RAIN normally spells disaster for an outdoor car event, but there were no such issues when the heavens opened on the Asphalt Demons 7th Invitational at the Archer Falls Airfield (north-west of Brisbane) last Saturday – the precipitation merely added to the fun.
Okay, it wasn’t all sunshine and lollipops in the lead-up to the event, with the original October date rescheduled due to rain. That might seem ironic when looking at these pics, but South East Queensland had copped a pizzling at that time and left the grounds resembling a lake, far better suited to pleasure craft of the keeled kind.
So with the event moved to November, Demons head-honcho Bill Taylor and his crew got the facilities back up to scratch and welcomed all pre-1969 rides – as befits the club’s culture. Everything from traditional US-styled rods and customs, cornerstone Aussie classics, cool choppers and even a Bedford truck were let loose to slip and slide their way through a day of incredible fun, yet again reinforcing why the Invitational is hands-down the best shindig on the yearly planner for me and many other like-minded folk.
1. Juice Walton’s wild 1949-with-a-’50-front Studebaker is more accustomed to burning up the Warwick eighth-mile, but he decided to try his luck with slicks on the slippery Archer Falls track. Juice’s Stude runs a Hilborn-injected 490 big-block Chev backed by a Powerglide and short 5.6-geared nine-inch, and was the star of this year’s Aden Jacobi-penned Invitational poster. “He drew the propeller on the front as a nod to the airstrip connection,” Juice said. “It inspired me to get busy and I soon had the functioning real deal sorted. It’s just for today though; not sure they’d be too happy about it at the drags!”
2. Steve Williams’s tough ’57 Chev obliterated the dirt track with blown big-block power and straight-line, tractor pull-styled rooster tails!
3. Candy green paint with endless line striping adorns Bowie Pollard’s latest ride, a 1930 Willys roadster channelled low and powered by a worked L98 six-litre, backed by a 4000-stall Powerglide and 4.11-geared rear end. Power-to-weight is heavily in the Willys’ favour and Bowie is hoping to crack a 10-second pass when he decides it’s time to purposely achieve traction.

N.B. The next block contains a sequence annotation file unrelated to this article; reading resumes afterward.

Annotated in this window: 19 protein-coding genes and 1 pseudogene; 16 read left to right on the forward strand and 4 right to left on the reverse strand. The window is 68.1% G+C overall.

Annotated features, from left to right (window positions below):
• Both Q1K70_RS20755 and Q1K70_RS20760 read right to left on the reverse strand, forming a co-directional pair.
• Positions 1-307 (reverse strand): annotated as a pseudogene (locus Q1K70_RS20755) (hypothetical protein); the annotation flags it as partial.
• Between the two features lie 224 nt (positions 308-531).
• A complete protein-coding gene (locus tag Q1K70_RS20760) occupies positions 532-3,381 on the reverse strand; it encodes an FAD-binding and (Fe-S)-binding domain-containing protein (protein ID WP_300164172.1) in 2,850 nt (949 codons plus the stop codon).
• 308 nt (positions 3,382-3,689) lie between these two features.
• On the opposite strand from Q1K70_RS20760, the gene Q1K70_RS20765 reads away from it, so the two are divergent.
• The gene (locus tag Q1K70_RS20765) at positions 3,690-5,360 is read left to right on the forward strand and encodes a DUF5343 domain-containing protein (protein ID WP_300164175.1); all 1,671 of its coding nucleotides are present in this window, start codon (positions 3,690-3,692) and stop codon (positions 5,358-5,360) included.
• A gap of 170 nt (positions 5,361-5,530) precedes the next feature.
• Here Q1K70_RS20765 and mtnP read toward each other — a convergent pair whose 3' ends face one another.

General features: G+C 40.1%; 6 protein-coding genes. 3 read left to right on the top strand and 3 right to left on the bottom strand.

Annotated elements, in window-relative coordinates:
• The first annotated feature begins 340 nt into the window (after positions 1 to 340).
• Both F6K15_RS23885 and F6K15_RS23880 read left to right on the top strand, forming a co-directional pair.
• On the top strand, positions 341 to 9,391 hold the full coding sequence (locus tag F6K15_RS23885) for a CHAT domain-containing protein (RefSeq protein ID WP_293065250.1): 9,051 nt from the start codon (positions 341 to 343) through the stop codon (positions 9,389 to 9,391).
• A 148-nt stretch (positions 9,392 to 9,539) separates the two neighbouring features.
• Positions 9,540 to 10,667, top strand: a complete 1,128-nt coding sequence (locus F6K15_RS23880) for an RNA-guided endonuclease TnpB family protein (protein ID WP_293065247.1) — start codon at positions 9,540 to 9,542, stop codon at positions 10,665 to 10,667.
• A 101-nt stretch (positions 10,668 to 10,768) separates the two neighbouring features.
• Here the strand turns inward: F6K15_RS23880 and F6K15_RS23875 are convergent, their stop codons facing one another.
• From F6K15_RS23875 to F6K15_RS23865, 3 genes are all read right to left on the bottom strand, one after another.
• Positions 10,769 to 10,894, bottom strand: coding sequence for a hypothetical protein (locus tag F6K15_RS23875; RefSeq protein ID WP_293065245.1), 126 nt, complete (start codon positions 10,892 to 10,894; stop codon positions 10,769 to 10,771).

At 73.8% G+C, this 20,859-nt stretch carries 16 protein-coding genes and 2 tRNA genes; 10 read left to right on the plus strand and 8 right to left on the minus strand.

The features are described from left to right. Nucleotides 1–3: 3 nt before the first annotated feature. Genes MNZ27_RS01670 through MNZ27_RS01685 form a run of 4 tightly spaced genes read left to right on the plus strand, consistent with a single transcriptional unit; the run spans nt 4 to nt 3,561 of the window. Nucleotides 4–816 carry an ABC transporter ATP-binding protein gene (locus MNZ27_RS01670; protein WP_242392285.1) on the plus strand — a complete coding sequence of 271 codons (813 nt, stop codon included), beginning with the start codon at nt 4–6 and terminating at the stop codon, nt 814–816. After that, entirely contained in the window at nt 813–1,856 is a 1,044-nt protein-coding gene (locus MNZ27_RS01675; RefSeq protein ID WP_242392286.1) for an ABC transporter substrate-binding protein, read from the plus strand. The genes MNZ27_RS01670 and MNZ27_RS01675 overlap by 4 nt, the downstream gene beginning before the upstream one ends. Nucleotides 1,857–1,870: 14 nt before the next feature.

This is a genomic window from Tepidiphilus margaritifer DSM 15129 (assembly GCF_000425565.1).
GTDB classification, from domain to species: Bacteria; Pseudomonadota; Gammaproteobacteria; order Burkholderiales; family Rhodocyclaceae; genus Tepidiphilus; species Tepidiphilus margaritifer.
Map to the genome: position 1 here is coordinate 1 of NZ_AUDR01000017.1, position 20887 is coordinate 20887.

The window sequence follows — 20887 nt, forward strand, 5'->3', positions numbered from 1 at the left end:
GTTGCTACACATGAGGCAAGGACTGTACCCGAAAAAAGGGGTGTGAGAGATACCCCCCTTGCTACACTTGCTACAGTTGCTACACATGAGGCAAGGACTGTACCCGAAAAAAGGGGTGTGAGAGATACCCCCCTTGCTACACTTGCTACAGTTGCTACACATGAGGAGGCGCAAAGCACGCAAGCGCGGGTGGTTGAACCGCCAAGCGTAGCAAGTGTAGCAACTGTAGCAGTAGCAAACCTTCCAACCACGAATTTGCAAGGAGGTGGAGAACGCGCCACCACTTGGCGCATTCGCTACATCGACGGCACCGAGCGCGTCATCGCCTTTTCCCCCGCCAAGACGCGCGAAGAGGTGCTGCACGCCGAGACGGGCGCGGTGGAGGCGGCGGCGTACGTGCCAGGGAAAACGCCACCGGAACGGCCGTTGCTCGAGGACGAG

4. Beatnik Warren Rigby was one of a number of bike riders who braved the super-slippery conditions to cut some passes. His weapon of choice runs a 1940 WLA Harley-Davidson flathead with a magneto ignition and Triumph four-speed gearbox using a suicide clutch. The carb is a 32mm Amal, while the gas tanks are BSA Bantam with the centre section removed. Combine that with the coolest of bubble helmets and you have a perfect Invitational two-wheel runner!
5. Chris Mills’s 1931 Model A coupe is as sweet as pie, but don’t ever mistake it for a show pony – the 331-cube hemi with a quartet of 2bbl Strombergs is backed by a ’Glide and 31-spline nine-inch, and was driven hard all day. The chopped and channelled body is beautifully proportioned and wore its newfound mud coating with pride.
6. One of the most entertaining entrants at AD#7 was Mik Barker, who endlessly wailed on his Holden ute in the sprints and donut pad. Under the Mopar six-pack scoop is a bulletproof 396 big-block Chev backed by a Turbo 400 and nine-inch, which spent time powering a couple of his previous rides before being nestled in the ute 15 years ago.
7. Malcolm McIntosh’s VE Valiant wagon has the crispest-sounding 408-stroker small-block you’re likely to hear, and runs in the high 10s over the quarter. Mal decided to give dirt sprints a go this time ’round, and had a ball: “We’ve laughed our arses off all day and it’s totally worth the clean-up needed underneath tomorrow,” he enthused.
8. Tim Roberts and his wife Laura pulled out all stops to have her neat little Daihatsu nostalgia racer, Monster Mash, finished for the day’s shenanigans. Unfortunately, carburettor issues with the Holden red six-cylinder donk put paid to the couple’s chances to achieve a clean run.
9. Don’t let the patina and stock look of Callum Scott’s AP5 Valiant – suitably dubbed Pat – fool you; its 225ci slant-six runs a draw-through turbo set-up with water-methanol injection and a boost-retard ignition module, while a 904 Torqueflite and 28-spline LSD BorgWarner 3.23:1 round out the driveline. If there’s mischief to be had, then Cal is always front and centre, and when he wasn’t power-sliding up the main track in his Val or Dodge 300 trayback, he was throwing hoops in the mud pit in his bogie-drive Freightliner water truck!
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Street Machine is the bible of Aussie modified auto culture, celebrating wild muscle cars, customs and hot rods – and the incredible humans who create them.
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